High fashion came to Berremangra recently with working farm 'Westbourne', owned by Richard and Stephanie Hyles, chosen by a New York-based bridal gown designer as a backdrop for her latest shoot.
Emma Yates, who grew up in Sydney before setting her sights on the Big Apple, has been working with the Hyles' for the past few years to create a transparent system of sourcing the best quality wool fibres for her work.
In doing this, she aims to showcase Australian wool in a positive light and bring Australian farmers and farming into the spotlight in New York City.
"Almost everything from the collection comes from the land (silk threads, wool, kangaroo leather, cow leather, sheep fur, locally sourced feathers) to create a product that is traceable from the land, to the fibre, and beyond the garments life because of biodegradable attributes of the materials," Ms Yates said.
Ms Yates moved to New York about five years ago to follow her dream of attending Parsons, The New School for Design.
The Westbourne shoot was her thesis graduating collection.
While she may call New York home these days, and Sydney's Eastern Suburbs before that, Ms Yates has a strong connection to the Australian country way of life.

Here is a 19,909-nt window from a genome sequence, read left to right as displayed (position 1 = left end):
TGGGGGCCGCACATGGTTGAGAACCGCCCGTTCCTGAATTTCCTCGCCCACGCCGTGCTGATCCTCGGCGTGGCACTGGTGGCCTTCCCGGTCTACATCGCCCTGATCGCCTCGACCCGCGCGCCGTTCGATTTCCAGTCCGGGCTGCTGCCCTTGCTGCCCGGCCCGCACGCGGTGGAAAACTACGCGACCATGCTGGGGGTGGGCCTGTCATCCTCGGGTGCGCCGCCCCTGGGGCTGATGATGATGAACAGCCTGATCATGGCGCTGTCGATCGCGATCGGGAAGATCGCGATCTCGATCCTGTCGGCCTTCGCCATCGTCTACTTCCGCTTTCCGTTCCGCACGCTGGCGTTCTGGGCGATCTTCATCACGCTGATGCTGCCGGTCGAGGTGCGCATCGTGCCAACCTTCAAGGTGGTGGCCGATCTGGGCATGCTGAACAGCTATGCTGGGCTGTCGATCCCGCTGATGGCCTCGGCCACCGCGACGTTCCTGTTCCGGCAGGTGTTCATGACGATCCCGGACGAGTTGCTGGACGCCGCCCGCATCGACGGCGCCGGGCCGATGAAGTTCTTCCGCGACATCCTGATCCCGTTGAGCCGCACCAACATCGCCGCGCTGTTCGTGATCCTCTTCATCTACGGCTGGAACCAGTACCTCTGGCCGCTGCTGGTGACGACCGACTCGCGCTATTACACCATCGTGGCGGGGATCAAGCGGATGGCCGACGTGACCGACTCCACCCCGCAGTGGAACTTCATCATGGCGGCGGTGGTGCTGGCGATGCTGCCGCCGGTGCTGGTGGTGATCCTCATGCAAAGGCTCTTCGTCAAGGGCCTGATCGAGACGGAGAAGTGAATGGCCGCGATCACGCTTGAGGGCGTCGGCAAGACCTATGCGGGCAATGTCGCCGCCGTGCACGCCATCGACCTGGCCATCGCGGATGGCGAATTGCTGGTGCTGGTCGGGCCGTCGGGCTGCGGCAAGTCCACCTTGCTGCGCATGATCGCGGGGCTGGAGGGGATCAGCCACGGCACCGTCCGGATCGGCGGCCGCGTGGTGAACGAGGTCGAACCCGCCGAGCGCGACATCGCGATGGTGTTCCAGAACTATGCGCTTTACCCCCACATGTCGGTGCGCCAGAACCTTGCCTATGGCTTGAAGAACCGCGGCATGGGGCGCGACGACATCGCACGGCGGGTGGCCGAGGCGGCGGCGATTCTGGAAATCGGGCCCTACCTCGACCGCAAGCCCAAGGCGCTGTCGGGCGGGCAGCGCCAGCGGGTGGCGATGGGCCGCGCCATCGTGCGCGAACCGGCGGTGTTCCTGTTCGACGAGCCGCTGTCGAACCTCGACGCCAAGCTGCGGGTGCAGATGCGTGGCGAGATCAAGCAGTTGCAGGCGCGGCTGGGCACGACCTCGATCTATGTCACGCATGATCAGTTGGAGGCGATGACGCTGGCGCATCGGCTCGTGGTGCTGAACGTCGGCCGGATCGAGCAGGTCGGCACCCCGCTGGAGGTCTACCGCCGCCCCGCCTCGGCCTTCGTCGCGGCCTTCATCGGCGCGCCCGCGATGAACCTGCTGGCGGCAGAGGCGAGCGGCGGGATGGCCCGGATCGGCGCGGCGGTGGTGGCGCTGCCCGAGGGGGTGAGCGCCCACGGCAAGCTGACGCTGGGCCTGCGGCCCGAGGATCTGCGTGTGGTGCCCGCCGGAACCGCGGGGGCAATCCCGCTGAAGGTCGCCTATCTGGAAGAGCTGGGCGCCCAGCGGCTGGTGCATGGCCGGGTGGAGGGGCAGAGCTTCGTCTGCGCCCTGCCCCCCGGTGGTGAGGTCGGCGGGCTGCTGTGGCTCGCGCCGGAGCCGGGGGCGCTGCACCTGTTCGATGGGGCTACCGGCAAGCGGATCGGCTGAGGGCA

"I grew up always in the country, always at my godparents Jo-Anne and David Strong's property at 'Tiana Park' in Jugiong, working with the cows, welding, assisting with AI, all of it," Ms Yates said.
She chose Westbourne for her shoot as it was important to her to bring the garments back to where a lot of the fibres originally came from.
"We shot throughout the property, but worked out of the shearers huts and the shearing shed to again emphasize and reiterate the authenticity of the story behind these fibres and really highlight the process with Richard and Stephanie," Ms Yates said.
The youngest Hyles children Monty and Maurie as well as Richard's parents Peter and Margaret enjoyed front row seats as Westbourne was transformed for the shoot.
Ms Yates often visits the Riverina sourcing material and making an effort to emphasize not only Australian farming, but the circular nature of the lifecycle of these garments.
"When I started working with Richard and Stephanie, it had never occurred to me that since wool is sold greasy, farmers never see the final product, and so I wanted to change that narrative, and bringing the garments back to their home and their natural environment allowed me to share the final outcome with everyone who had made it possible and honor the relationships that built the garments," she said.